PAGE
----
At 67, Homer Flynn is a cool, calm and rather coy customer. Over the past four decades, Flynn has consistently denied being a member of one of rock's truly unique outfits: San Francisco's The Residents. Even with many musical sleuths claiming otherwise, Flynn has always stuck to his story that he just manages this collection of experimental musicians and has never appeared on stage with them.
Either way is fine as talking about The Residents is just as much fun as talking to one of them. Speaking from his home in California, Flynn spoke with DC9 about the band's relentless anonymity and how the band just might make it to its 50th anniversary.
Why is the anonymity of the band so important?
Obviously, it goes back a long way. When the band came up with that, there were really several ideas behind it. One idea being that they really wanted to create a separation between their personal lives and their private lives. They were reading a lot of media back then and seeing how people who became celebrities would be hounded by the paparazzi. They didn't mind drawing attention to The Residents, but they didn't want to draw attention to themselves personally. Also, they saw how people fall into situations where they would have disputes and arguments about who got credit for this and who got credit for that. They felt that a blanket identity would solve that. Things would be dispersed kind of organically. All of the credit would go to The Residents and no one would worry what size type his name was in or whose picture was on the cover. That would eliminate a kind of pettiness.
Over the years, several writers have gone to great lengths to find out the identities of the band members. Many of them have stated rather definitively that you are a member of The Residents. Are all of those writers off base?
The Residents are pretty hard to pin down. Anything that could be said certainly has been said. At that point, we just kind of like to let it drop. People are going to believe what they want to believe. That's fine. That's a good thing.
Did the band start as early as 1969?
We actually say the official starting date is 1972. They were doing some more experimental stuff before then, but as an official date, we say it is the release of Santa Dog which was released during the holidays of 1972.
Either way, the band has been going at it for forty years. How much longer can it continue?
That is a good question. There is one of them now who considers himself semi-retired. How much longer he will want to tour and perform and do it, I don't really know. Honestly, I could see the potential of them making it the 50th anniversary in one form or another, but probably in a diminished capacity.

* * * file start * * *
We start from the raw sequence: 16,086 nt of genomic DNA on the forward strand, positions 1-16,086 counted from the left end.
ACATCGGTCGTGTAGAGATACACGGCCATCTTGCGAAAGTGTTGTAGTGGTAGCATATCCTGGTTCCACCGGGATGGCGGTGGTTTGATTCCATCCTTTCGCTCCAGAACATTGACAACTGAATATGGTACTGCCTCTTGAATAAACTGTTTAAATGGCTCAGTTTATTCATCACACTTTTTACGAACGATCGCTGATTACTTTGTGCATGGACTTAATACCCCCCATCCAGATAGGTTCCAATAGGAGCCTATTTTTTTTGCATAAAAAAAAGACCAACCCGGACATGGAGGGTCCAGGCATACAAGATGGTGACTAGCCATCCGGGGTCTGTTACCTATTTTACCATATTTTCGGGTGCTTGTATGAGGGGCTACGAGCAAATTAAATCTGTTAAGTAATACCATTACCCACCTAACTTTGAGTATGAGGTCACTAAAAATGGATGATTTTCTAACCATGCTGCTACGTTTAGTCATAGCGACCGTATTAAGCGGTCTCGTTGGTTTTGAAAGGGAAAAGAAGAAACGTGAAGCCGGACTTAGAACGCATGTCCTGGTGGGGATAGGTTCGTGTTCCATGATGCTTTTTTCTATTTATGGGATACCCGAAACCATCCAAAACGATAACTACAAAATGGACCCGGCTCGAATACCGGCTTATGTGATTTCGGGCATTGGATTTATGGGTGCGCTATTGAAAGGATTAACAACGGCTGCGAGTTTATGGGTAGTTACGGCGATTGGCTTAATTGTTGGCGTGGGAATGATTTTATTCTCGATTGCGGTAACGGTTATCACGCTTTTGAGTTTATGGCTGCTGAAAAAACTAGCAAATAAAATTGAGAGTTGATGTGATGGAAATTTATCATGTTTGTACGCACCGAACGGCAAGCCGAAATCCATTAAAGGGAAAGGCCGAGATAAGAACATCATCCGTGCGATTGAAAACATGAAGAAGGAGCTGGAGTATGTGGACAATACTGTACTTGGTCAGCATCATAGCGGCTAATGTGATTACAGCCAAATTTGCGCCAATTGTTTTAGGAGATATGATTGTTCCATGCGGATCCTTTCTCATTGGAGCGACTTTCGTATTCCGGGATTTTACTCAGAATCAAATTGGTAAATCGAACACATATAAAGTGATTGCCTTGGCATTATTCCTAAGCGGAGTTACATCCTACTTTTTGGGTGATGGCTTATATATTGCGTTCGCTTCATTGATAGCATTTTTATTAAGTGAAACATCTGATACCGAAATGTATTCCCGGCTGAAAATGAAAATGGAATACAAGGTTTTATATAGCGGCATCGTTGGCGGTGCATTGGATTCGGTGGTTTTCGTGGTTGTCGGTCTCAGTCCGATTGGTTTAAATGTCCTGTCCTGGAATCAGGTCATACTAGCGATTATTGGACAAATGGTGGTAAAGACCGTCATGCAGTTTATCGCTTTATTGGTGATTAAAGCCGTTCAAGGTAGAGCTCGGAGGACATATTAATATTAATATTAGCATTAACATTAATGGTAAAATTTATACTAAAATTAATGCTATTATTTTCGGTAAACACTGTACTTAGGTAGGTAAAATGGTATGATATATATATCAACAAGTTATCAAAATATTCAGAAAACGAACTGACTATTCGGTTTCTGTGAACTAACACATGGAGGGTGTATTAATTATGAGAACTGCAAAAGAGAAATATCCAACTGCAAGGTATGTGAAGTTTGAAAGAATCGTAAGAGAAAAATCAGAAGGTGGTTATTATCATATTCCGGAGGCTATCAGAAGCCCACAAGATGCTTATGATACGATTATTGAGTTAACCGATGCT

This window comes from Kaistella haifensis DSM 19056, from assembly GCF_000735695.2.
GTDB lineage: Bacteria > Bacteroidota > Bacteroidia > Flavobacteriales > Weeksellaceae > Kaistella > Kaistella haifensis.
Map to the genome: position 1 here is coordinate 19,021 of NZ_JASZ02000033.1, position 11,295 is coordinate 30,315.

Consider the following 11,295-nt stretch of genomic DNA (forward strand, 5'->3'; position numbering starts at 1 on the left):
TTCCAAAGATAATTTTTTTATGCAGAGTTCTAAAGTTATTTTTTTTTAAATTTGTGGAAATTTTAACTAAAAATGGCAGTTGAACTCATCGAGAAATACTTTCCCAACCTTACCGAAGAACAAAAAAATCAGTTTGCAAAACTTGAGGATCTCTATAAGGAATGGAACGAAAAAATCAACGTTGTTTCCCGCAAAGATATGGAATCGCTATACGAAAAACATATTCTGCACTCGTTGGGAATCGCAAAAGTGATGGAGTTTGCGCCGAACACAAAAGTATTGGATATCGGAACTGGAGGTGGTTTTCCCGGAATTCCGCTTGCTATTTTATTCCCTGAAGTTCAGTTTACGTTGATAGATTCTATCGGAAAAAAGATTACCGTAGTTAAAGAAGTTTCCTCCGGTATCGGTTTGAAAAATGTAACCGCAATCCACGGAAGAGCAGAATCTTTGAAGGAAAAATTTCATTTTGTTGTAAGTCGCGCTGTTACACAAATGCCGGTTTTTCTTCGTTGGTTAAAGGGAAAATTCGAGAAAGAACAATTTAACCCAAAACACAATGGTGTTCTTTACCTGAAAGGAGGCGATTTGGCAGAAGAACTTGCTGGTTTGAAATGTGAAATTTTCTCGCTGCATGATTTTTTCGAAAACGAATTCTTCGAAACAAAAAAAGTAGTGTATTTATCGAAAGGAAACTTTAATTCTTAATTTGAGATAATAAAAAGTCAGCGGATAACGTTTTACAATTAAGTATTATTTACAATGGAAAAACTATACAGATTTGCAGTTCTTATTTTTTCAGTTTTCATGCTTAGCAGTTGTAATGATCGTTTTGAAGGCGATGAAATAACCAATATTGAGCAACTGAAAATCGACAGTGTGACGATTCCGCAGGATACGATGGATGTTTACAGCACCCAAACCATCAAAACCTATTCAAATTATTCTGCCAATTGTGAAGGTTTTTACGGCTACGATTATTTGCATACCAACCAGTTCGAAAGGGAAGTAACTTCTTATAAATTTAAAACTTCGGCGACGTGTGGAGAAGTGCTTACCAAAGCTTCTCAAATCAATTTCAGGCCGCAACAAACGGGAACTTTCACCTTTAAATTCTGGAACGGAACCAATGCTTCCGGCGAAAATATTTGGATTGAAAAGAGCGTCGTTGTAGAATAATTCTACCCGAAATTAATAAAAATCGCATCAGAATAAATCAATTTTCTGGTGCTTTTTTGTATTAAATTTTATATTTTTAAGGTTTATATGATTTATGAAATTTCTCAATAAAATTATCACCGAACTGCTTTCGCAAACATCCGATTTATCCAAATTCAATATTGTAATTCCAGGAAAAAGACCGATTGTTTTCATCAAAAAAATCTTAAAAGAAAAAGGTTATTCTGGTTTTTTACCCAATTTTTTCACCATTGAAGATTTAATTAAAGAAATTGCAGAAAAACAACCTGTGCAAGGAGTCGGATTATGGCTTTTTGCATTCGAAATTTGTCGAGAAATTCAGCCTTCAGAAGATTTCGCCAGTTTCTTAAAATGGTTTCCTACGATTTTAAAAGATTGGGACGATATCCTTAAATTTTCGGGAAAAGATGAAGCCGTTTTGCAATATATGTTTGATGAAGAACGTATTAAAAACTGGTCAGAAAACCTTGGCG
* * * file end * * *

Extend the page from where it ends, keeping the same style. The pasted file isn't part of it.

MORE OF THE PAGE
Would a 50th anniversary be a good time to reveal their true identities?
Well, who knows? It's kind of up to them to tell you the truth. I think they like things the way they are. It's just The Residents playing with social media they way they have played with other forms of media.
The band has made available a massive box set of CDs and vinyl priced at $100,000. Have there been any takers?
Nobody has come forward with a deposit yet. There have been several inquiries, but at this point we are not taking them too seriously. There have been some conversations with people at the Museum of Modern Art in New York. There is also a guy who is a huge supporter of the band who is actually quite wealthy and he may step forward at some point. Nobody knows.
There is not a tangible box set sitting in a warehouse somewhere?
Has there been talk of a documentary of the band or maybe a biopic film?
Interesting that you should mention that because there are some serious conversations going on right now about that exact thing. If things work out, that filmmaker that I am referring to will actually be in Dallas and Austin and Houston shooting shows and talking to fans. There is a good possibility of a film happening.
Will you be in Dallas for the upcoming show?
I usually travel with the band.
I don't recall the band playing our area that often.
I know they played there on the Talking Light tour. I am trying to think. They played Dallas in 1986 and it was probably twenty-five years until they came there again. The dealings I've had with the people in Dallas were good. Most of the band's support comes from the coasts. It's always nice to find pockets in the middle where people are into it. I always find more support than the promoters think is going to be there.
What's the biggest seller in the band's catalog?
All Time? I know that Eskimo and Third Reich and Roll and maybe Duck Stab have all sold in various releases and incarnations well over 100,000 copies. They also had a single of "Kaw-Lija," which is a Hank Williams song, that got remixed as a dance song in Holland back in the 80's. That was a really big seller, too. The CD-Roms back in the 90's were also big sellers.
We Believe Local Journalism is Critical to the Life of a City
Engaging with our readers is essential to the Observer's mission. Make a financial contribution or sign up for a newsletter, and help us keep telling Dallas's stories with no paywalls.
Support Our Journalism
The albums you mentioned were all released in the mid to late 70's. Was that the band's highpoint?
I would say that was the commercial highpoint of the band. When Eskimo was released, it drop-shipped about 10 or 20 thousand copies. That was day one and that was a huge number for an independent band on an independent label.
The Residents perform Friday and Saturday, February 1 and 2, at the Kessler Theater.